Just days after shuttering several state parks and historic sites and asking for understanding from Illinoisans amid bleak economic times, Gov. Rod Blagojevich took his taxpayer-provided aircraft to Philadelphia to tell fellow Chicagoan Barack Obama how bad things are in the state they both live in.
Blagojevich spokesman Lucio Guerrero defended the trip and use of the state plane, noting that if the governor hadn’t gone, he’d surely have faced media criticism for his absence.
“This was a historic meeting that was attended by virtually every governor in the United States and our being there could help brings billions of dollars to Illinois,” Guerrero said Wednesday in an e-mail responding to Daily Herald questions. […]
“And, had we not gone out, I am sure you would question us on why we failed to go out and meet with the other governors and the President-elect,” Guerrero added. […]
“And lastly, it’s naive to think that we can just call a meeting with Obama because he ‘lives just a few miles away.’ The President-elect has made it very clear that no state - not even his home state - would get any special treatment or favors. The economic situation facing Illinois is real and we need help. The governor will take that message to the President-elect any way he can,” Guerrero said.
Blagojevich can’t call a local meeting with Obama because Obama wouldn’t attend. Barack ain’t no fool.
* It’s amazing to me that Blagojevich apparently didn’t learn from what happened to the Big 3 auto CEOs when they flew their corporate planes to DC to beg for money. Is he just completely daft?
“Hi, I am in desperate need of a federal bailout, which is why I spent thousands and thousands of taxpayer dollars to fly myself and my staff to this meeting.”
Ever heard of commercial flights, guv?
How do I know the governor took his staff to Philly? This is from the Philadelphia Daily News’ version of Sneed…
Illinois Gov. Rod Blagojevich dined Monday with staff at Ralph’s (760 S. 9th). The table ordered veal and chicken parmigiania and fettucine Alfredo.
I sure hope we didn’t pay for that. [UPDATE: The governor’s office assures me that the state did not pay for the meal.]
* 4:33 pm - Attorney General Madigan today when asked about Sen. Durbin’s request that George Ryan’s sentence be commuted to time served…
“I respect the work that Dick Durbin has done for the people of the State of Illinois, but I think he is wrong to seek a commutation of Former Gov. Ryan’s sentence.
“As a prosecutor, we see the impact that crimes have on the victims. In this case, the 6 Willis children and the almost 13 million people of the State were harmed by what George Ryan did.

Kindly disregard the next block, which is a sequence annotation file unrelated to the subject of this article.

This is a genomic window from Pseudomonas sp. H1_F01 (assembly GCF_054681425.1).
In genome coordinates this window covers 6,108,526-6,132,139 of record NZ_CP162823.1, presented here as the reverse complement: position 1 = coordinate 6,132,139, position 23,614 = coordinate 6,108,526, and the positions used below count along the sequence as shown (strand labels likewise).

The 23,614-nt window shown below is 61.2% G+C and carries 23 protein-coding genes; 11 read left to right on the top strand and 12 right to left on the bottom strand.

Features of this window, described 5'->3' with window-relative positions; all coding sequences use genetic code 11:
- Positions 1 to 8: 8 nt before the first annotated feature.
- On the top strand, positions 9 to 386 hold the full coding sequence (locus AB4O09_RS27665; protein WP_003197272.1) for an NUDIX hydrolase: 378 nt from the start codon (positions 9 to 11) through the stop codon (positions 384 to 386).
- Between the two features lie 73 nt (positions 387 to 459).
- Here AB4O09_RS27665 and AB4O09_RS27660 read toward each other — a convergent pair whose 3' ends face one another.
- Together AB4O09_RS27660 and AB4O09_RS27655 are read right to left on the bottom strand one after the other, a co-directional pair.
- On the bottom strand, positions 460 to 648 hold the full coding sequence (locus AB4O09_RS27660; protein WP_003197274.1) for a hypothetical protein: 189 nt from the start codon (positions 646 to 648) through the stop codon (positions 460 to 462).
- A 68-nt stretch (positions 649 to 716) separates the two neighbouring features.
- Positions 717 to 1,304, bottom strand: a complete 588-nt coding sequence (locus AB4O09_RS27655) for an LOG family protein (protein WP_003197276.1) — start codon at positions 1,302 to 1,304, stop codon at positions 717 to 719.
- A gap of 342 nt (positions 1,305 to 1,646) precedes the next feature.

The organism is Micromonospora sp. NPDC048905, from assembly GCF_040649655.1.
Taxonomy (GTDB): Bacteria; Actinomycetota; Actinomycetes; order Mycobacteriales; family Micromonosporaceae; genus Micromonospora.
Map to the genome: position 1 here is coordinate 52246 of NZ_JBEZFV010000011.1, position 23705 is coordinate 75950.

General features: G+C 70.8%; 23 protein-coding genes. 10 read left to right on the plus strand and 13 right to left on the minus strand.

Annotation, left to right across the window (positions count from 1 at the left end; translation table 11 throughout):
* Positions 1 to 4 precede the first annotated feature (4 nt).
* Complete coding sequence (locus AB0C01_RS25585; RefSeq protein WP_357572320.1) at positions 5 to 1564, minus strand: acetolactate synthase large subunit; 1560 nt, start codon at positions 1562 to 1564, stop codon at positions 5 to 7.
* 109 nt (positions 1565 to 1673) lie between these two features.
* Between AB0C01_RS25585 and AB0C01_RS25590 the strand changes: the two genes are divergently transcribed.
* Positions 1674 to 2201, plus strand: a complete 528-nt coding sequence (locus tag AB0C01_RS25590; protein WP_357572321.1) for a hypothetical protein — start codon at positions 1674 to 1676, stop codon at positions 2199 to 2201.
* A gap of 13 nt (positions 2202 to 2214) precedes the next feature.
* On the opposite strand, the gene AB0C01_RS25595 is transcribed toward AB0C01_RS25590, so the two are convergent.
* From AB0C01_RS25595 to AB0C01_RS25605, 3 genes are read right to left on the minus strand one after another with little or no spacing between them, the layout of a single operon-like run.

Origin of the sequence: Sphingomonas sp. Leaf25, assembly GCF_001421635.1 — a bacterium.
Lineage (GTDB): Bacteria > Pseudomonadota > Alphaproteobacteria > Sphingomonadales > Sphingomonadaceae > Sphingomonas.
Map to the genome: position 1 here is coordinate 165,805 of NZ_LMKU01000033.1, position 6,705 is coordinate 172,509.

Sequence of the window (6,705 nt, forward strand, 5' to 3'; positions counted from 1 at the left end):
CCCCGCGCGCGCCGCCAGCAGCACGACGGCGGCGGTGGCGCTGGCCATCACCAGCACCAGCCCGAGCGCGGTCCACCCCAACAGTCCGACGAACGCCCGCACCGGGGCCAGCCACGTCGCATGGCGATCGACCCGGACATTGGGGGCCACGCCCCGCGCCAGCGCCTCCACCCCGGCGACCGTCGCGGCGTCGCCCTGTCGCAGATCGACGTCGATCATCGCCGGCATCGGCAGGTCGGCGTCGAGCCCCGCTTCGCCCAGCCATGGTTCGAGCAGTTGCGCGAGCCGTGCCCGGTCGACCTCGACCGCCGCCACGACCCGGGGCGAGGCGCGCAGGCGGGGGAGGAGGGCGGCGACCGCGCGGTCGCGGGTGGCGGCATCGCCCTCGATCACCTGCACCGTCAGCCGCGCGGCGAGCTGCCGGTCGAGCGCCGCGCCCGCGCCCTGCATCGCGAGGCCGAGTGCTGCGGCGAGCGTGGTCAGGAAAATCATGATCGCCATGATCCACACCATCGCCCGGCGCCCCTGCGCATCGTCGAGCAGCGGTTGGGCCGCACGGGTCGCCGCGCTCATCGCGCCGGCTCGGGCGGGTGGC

“His case was prosecuted and he was sentenced to 6 ½ years in prison, he should serve his time. Every person who is sent to prison suffers as do their families. This is a consequence of committing a crime.”
* Plenty of rumors today - including from a national reporter acquaintance - that Secretary of State Jesse White is back on the governor’s short-list for the US Senate. But his spokesman just said - for probably the fiftieth time - that JW doesn’t want the job.
* I’ve asked that the Post-Dispatch post the audio of this interview, but for now we’ll have to settle for this quote from Congressman Jesse Jackson, Jr. regarding the appointment to Barack Obama’s vacant Senate seat…
“I am the ideal, the best and the most qualified person,” Jackson said in an unusual conference call he requested with Post-Dispatch editorial writers this morning…
He’s so humble.
* This video clip posted by PI demonstrates why Chuck Todd is one of the best DC correspondents alive…
That Matthews guy is really difficult to watch, man.
* Sam Boyd at the American Prospect seems to be catching on to how goofy this appointment process has become, but he also seems to think that appointing Emil Jones to the seat would make everybody happy.
So Jones, who is retiring as president of the state senate, is a perfect choice. Didn’t he resign just in time for his ward boss buddies to install his son, Emil III, on the November ballot unopposed? Didn’t he help Blagojevich in his blood feud with House Speaker Mike Madigan, turning the General Assembly into a do-nothing quagmire of epic proportions?
So governor, pick your pal Jones.
In order to bring real change to Illinois, the public needs to get a lot angrier than it is. This will really help.
*** UPDATE 1 *** Politico’s Josh Kraushaar believes he can read the governor’s mind…
Here are the five most likely contenders for the appointment
* I was getting regular phone calls from Bill Daley for months, almost like clockwork. He’d always tout his gubernatorial prospects and downplay any worries about a possible Madigan vs. Daley war. But Daley’s calls stopped a few weeks before the election and I haven’t heard from him since. I reached out to him this morning, but haven’t heard back yet, so I thought I’d go ahead and post today’s Sneedling…